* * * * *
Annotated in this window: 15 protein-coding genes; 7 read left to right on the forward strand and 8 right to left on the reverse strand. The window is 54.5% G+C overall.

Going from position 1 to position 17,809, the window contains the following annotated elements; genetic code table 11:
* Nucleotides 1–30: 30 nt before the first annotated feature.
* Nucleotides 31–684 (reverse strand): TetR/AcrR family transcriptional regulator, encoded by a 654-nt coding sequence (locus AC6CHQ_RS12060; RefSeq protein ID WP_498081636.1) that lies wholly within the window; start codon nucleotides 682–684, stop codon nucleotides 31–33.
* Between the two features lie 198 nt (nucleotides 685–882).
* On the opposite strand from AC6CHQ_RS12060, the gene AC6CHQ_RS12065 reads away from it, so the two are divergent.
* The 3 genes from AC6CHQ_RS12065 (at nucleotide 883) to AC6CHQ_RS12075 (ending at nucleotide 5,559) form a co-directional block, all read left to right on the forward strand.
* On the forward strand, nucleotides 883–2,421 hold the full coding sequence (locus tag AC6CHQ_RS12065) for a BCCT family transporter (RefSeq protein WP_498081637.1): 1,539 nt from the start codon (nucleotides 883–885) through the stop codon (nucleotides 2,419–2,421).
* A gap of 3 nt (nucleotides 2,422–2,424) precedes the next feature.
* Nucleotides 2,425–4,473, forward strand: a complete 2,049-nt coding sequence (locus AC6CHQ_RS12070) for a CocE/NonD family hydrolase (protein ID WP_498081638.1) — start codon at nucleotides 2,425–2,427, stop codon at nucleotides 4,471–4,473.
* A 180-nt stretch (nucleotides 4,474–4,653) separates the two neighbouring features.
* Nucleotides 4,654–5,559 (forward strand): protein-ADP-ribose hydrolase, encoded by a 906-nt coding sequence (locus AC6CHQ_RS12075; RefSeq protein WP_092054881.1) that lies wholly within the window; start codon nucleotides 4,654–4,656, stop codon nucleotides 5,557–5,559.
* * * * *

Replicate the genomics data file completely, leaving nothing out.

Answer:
Annotated in this window: 15 protein-coding genes; 7 read left to right on the forward strand and 8 right to left on the reverse strand. The window is 54.5% G+C overall.

Going from position 1 to position 17,809, the window contains the following annotated elements; genetic code table 11:
* Nucleotides 1–30: 30 nt before the first annotated feature.
* Nucleotides 31–684 (reverse strand): TetR/AcrR family transcriptional regulator, encoded by a 654-nt coding sequence (locus AC6CHQ_RS12060; RefSeq protein ID WP_498081636.1) that lies wholly within the window; start codon nucleotides 682–684, stop codon nucleotides 31–33.
* Between the two features lie 198 nt (nucleotides 685–882).
* On the opposite strand from AC6CHQ_RS12060, the gene AC6CHQ_RS12065 reads away from it, so the two are divergent.
* The 3 genes from AC6CHQ_RS12065 (at nucleotide 883) to AC6CHQ_RS12075 (ending at nucleotide 5,559) form a co-directional block, all read left to right on the forward strand.
* On the forward strand, nucleotides 883–2,421 hold the full coding sequence (locus tag AC6CHQ_RS12065) for a BCCT family transporter (RefSeq protein WP_498081637.1): 1,539 nt from the start codon (nucleotides 883–885) through the stop codon (nucleotides 2,419–2,421).
* A gap of 3 nt (nucleotides 2,422–2,424) precedes the next feature.
* Nucleotides 2,425–4,473, forward strand: a complete 2,049-nt coding sequence (locus AC6CHQ_RS12070) for a CocE/NonD family hydrolase (protein ID WP_498081638.1) — start codon at nucleotides 2,425–2,427, stop codon at nucleotides 4,471–4,473.
* A 180-nt stretch (nucleotides 4,474–4,653) separates the two neighbouring features.
* Nucleotides 4,654–5,559 (forward strand): protein-ADP-ribose hydrolase, encoded by a 906-nt coding sequence (locus AC6CHQ_RS12075; RefSeq protein WP_092054881.1) that lies wholly within the window; start codon nucleotides 4,654–4,656, stop codon nucleotides 5,557–5,559.